have had a joint inspection by the Social Services Inspectorate and the Audit
Commission, and are preparing a draft report. That is a very long piece of work
to prepare for. It is a good example of what personnel does, since the training
and development we provide for social services is crucial to the quality of
what that department offers.

issue I have had to deal with is the fall-out from our attempt to outsource the
revenue and benefits service in 1998. There were problems with the external
provider, so it was brought back in-house in August. Having transferred our own
staff, we now had to bring them back, which was rather peculiar. Most of them
were glad to be with the council again, but the consultations we had were quite
complex. We wanted to change the service to make it more successful, but at the
same time had to stick to the TUPE agreements.

are now carrying out an employee opinion survey for the second year. I am proud
of this work because resources are tight, we do not use external consultants,
and we did it entirely in-house. Last year’s survey achieved a 56 per cent
completion rate, which is pretty good. Each department produced an action plan
based on our analysis, and we are about to have an away-day when managers will
report back on what they have achieved as a result.

well as managing my own department, I am the top personnel adviser at the
council. I am involved in anything that has people management implications,
advising the chief executive and elected members. At the end of the last
financial year, we had a budget crisis, and had to make a savings plan. HR was
very involved in looking at financial implications, freezing some posts and
planning for possible redundancies, although, luckily, we managed to get
through without making any.

the restructuring has created some vacancies, and we are now recruiting a head
of property and head of legal. So a current task is to agree the arrangements,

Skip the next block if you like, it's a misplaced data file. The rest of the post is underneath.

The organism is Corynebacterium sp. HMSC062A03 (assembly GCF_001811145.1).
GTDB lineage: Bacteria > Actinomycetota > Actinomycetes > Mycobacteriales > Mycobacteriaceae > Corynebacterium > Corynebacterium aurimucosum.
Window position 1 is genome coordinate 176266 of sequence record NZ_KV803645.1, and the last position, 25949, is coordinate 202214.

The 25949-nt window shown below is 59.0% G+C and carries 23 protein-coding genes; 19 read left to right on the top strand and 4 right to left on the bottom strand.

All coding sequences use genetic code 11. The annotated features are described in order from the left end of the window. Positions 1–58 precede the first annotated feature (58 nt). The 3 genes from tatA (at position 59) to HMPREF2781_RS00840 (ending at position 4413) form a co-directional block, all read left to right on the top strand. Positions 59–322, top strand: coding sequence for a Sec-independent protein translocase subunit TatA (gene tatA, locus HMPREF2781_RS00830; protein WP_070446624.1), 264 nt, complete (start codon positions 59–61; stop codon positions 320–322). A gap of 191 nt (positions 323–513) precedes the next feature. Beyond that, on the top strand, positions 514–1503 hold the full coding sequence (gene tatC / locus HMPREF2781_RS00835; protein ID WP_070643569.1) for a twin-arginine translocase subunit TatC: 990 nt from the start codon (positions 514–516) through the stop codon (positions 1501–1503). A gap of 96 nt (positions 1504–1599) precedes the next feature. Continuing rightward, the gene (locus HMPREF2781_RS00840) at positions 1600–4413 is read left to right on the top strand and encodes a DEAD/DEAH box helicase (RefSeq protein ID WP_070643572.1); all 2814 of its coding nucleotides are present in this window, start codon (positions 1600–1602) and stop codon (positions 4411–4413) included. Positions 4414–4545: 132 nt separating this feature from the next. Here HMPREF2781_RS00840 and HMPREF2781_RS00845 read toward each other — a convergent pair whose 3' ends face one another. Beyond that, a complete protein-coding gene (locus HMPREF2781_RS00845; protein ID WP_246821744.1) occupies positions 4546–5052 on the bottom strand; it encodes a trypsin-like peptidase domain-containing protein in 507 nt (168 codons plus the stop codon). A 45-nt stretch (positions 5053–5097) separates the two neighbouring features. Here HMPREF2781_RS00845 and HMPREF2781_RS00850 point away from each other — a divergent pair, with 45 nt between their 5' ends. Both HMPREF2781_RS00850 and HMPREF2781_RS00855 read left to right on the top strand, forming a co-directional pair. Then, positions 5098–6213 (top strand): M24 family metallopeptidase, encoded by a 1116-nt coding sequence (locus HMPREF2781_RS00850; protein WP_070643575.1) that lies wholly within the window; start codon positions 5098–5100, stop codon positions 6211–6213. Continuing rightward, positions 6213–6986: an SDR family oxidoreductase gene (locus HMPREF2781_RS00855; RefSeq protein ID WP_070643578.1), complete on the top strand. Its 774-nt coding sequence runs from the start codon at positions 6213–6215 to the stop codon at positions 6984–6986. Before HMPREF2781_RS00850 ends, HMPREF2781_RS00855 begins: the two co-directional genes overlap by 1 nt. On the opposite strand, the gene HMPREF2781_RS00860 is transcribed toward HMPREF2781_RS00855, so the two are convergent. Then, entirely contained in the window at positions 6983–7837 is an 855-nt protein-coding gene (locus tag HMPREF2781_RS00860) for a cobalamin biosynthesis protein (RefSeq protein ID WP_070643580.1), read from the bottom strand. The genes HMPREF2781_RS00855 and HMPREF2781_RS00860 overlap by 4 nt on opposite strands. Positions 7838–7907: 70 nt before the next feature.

and members of my team have been popping in to see me, to check the drafting of
the advertisements.

time-to-time I will get in touch with my counterparts in other local
authorities, or deal with their enquiries. Many of them are doing similar
things to us, and we can save a lot of time by swapping information and advice.
Besides the other five Berkshire unitaries, my network includes South East
Employers, a regional umbrella organisation for local authorities.

local authority is going through a Comprehensive Performance Assessment. We had
ours in the early summer, and it concluded that we have done well to get as far
as we have. But now we have to plan for the long term, which means being
focused and creative. The difficulty is that resources are tight, which makes
it hard to carry out step change. It is a challenge for personnel along with
the rest of the organisation.

government can be up there with the big corporate players when it comes to
demonstrating best practice – the fact we were shortlised by Personnel Today
for the award in communications strategy demonstrates this.

achievement is particularly satisfying because we did it by using our own
creativity and skills, rather than having money ploughed into it."                          n